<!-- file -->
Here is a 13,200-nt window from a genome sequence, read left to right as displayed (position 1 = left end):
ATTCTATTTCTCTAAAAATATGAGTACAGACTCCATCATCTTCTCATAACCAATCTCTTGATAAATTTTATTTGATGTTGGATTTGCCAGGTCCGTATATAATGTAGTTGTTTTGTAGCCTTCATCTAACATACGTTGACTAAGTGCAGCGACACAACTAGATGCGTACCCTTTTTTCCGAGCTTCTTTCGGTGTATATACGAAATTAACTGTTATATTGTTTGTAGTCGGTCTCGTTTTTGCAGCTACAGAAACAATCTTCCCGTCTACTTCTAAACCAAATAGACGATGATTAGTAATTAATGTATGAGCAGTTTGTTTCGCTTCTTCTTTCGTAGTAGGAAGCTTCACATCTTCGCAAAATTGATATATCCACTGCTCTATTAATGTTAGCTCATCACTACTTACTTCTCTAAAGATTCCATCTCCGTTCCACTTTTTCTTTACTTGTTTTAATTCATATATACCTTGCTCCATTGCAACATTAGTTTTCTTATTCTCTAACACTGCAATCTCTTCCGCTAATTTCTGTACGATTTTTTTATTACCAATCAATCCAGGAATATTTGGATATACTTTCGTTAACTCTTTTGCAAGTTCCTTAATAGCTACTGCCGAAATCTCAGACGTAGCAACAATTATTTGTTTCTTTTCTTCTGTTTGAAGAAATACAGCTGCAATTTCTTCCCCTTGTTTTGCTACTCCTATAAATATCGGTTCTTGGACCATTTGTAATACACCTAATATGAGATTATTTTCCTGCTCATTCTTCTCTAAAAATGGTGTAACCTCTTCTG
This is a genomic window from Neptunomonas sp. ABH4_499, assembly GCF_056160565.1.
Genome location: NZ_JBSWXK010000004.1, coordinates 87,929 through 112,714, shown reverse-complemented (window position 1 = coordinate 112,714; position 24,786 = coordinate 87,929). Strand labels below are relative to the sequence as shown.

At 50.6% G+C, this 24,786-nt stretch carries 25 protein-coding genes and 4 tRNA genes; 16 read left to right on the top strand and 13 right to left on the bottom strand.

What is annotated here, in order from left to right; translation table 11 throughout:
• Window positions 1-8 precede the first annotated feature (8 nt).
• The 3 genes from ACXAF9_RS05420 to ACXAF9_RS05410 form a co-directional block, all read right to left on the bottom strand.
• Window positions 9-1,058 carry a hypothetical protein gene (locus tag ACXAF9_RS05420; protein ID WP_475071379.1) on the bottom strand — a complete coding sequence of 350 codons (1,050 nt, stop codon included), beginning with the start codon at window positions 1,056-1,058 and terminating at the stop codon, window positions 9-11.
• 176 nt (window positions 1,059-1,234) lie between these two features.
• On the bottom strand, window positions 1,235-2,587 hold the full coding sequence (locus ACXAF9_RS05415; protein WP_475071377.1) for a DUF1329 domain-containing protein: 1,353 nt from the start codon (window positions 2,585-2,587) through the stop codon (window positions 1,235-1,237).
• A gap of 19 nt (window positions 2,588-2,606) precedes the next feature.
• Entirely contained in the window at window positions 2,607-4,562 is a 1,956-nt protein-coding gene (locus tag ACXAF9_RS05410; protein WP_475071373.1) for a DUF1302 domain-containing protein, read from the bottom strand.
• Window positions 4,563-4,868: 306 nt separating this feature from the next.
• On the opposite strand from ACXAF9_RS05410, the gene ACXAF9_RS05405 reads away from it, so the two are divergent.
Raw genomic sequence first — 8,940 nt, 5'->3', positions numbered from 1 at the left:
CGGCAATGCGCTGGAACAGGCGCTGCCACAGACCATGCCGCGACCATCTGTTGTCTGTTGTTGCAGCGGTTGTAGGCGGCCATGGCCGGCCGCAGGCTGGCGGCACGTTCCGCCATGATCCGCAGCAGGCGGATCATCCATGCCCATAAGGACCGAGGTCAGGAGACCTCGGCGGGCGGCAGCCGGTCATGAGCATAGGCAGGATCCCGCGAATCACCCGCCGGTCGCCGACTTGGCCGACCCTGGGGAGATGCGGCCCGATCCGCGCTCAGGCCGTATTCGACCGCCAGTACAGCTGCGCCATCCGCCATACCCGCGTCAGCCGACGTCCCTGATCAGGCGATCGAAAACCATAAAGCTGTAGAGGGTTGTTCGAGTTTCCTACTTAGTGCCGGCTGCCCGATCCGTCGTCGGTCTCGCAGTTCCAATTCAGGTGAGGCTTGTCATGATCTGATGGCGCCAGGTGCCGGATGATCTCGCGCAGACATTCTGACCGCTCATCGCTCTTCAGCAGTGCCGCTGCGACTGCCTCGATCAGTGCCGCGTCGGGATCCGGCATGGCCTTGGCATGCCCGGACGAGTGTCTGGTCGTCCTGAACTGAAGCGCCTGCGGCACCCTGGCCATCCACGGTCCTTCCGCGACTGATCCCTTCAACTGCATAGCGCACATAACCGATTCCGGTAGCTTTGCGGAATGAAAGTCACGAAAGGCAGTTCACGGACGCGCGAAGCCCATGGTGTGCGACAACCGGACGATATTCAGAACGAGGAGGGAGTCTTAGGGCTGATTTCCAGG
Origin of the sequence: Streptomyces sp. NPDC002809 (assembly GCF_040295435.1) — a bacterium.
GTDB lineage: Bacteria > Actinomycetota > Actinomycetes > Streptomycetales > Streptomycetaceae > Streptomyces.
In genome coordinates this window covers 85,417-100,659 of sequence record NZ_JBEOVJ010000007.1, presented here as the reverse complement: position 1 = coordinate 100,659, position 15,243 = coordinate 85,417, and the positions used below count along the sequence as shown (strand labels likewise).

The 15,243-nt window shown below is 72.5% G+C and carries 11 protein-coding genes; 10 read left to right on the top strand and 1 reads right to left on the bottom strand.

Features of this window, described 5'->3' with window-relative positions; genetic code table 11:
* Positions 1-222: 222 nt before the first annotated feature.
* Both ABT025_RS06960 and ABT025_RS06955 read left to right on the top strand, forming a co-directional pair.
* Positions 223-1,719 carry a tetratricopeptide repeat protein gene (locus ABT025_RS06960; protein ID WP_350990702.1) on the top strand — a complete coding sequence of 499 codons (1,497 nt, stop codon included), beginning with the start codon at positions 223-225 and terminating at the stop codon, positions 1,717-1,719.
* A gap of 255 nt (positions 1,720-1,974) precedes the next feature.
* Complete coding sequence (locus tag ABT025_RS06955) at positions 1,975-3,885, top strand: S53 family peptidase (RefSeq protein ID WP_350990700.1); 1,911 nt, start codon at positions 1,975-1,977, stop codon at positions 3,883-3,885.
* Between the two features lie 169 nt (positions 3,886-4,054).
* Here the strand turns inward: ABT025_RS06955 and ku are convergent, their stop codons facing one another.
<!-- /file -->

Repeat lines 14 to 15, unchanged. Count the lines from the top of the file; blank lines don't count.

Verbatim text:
• Window positions 4,563-4,868: 306 nt separating this feature from the next.
• On the opposite strand from ACXAF9_RS05410, the gene ACXAF9_RS05405 reads away from it, so the two are divergent.